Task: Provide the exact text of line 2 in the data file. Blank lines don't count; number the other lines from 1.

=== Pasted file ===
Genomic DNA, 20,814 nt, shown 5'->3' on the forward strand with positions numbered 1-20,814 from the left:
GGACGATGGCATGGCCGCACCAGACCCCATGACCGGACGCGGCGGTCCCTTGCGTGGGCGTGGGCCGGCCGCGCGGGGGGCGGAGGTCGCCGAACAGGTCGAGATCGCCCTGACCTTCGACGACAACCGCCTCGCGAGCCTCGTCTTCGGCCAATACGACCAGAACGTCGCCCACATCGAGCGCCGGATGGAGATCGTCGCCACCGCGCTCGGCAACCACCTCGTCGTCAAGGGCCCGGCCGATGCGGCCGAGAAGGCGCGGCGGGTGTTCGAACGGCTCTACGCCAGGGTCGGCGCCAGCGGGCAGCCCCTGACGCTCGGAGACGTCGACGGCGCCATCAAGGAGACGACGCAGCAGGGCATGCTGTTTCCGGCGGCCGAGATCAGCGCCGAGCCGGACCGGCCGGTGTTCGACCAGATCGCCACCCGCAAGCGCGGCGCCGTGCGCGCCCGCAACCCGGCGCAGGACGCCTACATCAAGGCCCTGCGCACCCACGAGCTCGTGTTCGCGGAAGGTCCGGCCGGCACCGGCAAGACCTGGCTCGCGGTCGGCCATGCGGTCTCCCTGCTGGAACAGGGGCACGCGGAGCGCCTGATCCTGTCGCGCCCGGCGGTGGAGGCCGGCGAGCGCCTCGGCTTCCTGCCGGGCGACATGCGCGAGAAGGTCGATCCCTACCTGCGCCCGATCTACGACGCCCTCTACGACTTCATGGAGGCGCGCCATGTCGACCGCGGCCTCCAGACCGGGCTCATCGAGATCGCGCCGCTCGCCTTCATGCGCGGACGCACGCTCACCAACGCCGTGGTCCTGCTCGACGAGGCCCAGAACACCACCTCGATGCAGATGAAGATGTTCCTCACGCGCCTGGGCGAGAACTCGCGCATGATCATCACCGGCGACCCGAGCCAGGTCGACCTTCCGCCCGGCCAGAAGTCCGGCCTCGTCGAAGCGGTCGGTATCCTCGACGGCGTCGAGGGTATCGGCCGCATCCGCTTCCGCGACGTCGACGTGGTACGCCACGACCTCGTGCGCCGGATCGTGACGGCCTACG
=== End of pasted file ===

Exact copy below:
GGACGATGGCATGGCCGCACCAGACCCCATGACCGGACGCGGCGGTCCCTTGCGTGGGCGTGGGCCGGCCGCGCGGGGGGCGGAGGTCGCCGAACAGGTCGAGATCGCCCTGACCTTCGACGACAACCGCCTCGCGAGCCTCGTCTTCGGCCAATACGACCAGAACGTCGCCCACATCGAGCGCCGGATGGAGATCGTCGCCACCGCGCTCGGCAACCACCTCGTCGTCAAGGGCCCGGCCGATGCGGCCGAGAAGGCGCGGCGGGTGTTCGAACGGCTCTACGCCAGGGTCGGCGCCAGCGGGCAGCCCCTGACGCTCGGAGACGTCGACGGCGCCATCAAGGAGACGACGCAGCAGGGCATGCTGTTTCCGGCGGCCGAGATCAGCGCCGAGCCGGACCGGCCGGTGTTCGACCAGATCGCCACCCGCAAGCGCGGCGCCGTGCGCGCCCGCAACCCGGCGCAGGACGCCTACATCAAGGCCCTGCGCACCCACGAGCTCGTGTTCGCGGAAGGTCCGGCCGGCACCGGCAAGACCTGGCTCGCGGTCGGCCATGCGGTCTCCCTGCTGGAACAGGGGCACGCGGAGCGCCTGATCCTGTCGCGCCCGGCGGTGGAGGCCGGCGAGCGCCTCGGCTTCCTGCCGGGCGACATGCGCGAGAAGGTCGATCCCTACCTGCGCCCGATCTACGACGCCCTCTACGACTTCATGGAGGCGCGCCATGTCGACCGCGGCCTCCAGACCGGGCTCATCGAGATCGCGCCGCTCGCCTTCATGCGCGGACGCACGCTCACCAACGCCGTGGTCCTGCTCGACGAGGCCCAGAACACCACCTCGATGCAGATGAAGATGTTCCTCACGCGCCTGGGCGAGAACTCGCGCATGATCATCACCGGCGACCCGAGCCAGGTCGACCTTCCGCCCGGCCAGAAGTCCGGCCTCGTCGAAGCGGTCGGTATCCTCGACGGCGTCGAGGGTATCGGCCGCATCCGCTTCCGCGACGTCGACGTGGTACGCCACGACCTCGTGCGCCGGATCGTGACGGCCTACG